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The Altimeter is a measuring instrument that indicates heights above sea level i.e. altitude. The altimeter houses an aneroid barometer which responds to small variations in atmospheric pressure. The changes of pressure that occur at different altitudes are indicated on the dial in terms of height above sea level.

Requirements: The best demonstration of the altimeter is the change in elevation when traveling between two different locations. You may also "zero" the altimeter before taking it to the classroom, and then measure the elevation of your school. The smallest division on the dial of the altimeter is 100 feet. Therefore, at most schools it would be difficult to measure the change of elevation in different locations on school property. However, the altimeter can also be used to measure the change in atmospheric pressure. This can be done at one location over time.

Manufacturer: Barigo Altimeter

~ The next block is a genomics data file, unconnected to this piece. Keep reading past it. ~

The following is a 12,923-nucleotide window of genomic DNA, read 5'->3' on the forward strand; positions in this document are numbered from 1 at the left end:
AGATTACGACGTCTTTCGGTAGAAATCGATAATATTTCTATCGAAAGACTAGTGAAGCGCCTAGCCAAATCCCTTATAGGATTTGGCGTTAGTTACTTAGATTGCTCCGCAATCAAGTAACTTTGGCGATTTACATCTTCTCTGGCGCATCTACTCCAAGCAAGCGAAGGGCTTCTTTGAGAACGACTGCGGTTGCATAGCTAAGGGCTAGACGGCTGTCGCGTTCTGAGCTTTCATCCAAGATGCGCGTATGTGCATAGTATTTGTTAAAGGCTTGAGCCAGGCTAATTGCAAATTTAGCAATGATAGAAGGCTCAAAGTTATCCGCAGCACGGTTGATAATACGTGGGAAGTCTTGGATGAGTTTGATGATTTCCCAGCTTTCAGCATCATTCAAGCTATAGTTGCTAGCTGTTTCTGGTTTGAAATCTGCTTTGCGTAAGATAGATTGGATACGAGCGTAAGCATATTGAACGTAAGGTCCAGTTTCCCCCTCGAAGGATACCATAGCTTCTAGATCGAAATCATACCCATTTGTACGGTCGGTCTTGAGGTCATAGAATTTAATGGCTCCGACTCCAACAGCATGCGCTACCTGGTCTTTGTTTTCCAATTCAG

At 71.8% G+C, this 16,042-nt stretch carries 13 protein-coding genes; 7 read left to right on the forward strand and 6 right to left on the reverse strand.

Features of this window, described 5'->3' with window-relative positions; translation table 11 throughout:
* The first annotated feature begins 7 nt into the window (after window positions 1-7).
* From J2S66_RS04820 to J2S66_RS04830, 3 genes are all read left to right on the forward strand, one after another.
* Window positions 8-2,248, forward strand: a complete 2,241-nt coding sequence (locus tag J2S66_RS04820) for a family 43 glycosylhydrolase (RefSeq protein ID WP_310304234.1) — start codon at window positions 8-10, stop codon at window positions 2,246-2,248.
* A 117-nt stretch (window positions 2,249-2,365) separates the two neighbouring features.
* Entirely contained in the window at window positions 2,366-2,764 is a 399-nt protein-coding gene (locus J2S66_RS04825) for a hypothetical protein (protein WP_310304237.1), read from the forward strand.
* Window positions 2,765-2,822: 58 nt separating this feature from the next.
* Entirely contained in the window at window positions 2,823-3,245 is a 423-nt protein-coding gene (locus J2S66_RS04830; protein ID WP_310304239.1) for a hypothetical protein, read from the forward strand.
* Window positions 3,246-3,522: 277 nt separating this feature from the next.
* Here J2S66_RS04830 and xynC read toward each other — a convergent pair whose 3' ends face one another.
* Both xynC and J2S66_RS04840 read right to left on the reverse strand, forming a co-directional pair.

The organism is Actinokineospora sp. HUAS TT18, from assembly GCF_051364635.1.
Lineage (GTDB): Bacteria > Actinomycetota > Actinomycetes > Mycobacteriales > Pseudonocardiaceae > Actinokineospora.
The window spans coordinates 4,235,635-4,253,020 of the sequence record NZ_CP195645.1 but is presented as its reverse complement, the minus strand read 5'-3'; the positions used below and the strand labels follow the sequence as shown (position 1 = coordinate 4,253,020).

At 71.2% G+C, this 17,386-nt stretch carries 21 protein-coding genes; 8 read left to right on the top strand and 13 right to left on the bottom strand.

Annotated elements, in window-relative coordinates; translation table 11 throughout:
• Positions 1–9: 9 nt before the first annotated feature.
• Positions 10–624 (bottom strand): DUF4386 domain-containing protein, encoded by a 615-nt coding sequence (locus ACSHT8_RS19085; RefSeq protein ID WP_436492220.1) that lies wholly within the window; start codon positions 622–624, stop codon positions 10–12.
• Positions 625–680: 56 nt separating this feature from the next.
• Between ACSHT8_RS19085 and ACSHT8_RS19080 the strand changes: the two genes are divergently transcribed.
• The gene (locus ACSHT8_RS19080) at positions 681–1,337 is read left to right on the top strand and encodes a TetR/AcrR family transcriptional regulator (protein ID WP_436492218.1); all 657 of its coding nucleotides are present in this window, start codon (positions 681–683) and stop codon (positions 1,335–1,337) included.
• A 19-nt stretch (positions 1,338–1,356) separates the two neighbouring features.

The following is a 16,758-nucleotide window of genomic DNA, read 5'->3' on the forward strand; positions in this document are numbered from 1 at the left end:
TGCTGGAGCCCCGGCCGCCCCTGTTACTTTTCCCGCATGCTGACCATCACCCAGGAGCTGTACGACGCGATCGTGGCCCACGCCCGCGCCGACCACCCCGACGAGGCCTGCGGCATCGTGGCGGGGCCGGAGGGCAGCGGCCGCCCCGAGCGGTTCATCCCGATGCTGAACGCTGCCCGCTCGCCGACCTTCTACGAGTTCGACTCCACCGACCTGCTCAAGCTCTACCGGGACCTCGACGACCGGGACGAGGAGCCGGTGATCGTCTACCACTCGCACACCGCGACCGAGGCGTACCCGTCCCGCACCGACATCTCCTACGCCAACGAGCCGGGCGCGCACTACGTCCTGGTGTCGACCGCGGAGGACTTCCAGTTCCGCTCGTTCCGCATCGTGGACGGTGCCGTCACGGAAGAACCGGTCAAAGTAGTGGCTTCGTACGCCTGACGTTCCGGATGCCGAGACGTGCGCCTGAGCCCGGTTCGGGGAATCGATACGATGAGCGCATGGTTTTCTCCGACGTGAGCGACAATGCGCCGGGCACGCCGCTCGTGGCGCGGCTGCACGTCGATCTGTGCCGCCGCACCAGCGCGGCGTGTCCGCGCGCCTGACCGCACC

Suggested Grade Levels: 6th and above
Suggested Courses: Earth Science, Environmental Science,  Physics, Social Studies, Chemistry
Video Demonstration:

General Altimeter Instructions


To use as an altimeter:

  1. Determine the local altitude of the starting point.
  2. Set the hand on the dial to indicate this height by turning the adjustment ring.
  3. The altimeter will then indicate any changes of elevation as you move from place to place. The most accurate readings are taken when the dial is in a horizontal position.

To use as a barometer:

  1. The inner scale is used to measure atmospheric pressure. Average sea-level pressure is 29.921 inches or 101.325 kPa. Notice that when the needle is at 0 ft above sea level it is also at approximately 29.9 inches.
  2. If you are taking atmospheric pressure measurement on the same day at different locations, the pressure will decrease as elevation increases.
  3. In contrast, if the instrument is used at the same location but at different times, a change of atmospheric pressure correlates to weather conditions. Increasing atmospheric pressure indicates weather trending towards "fair weather" or clear and cool, while decresing pressure indicates weather trending towards "bad weather" or storms and precipitation.

The outer scale is used for elevation, while the inner scale is the barometer.

SAGE Bristol,
Feb 7, 2012, 8:18 AM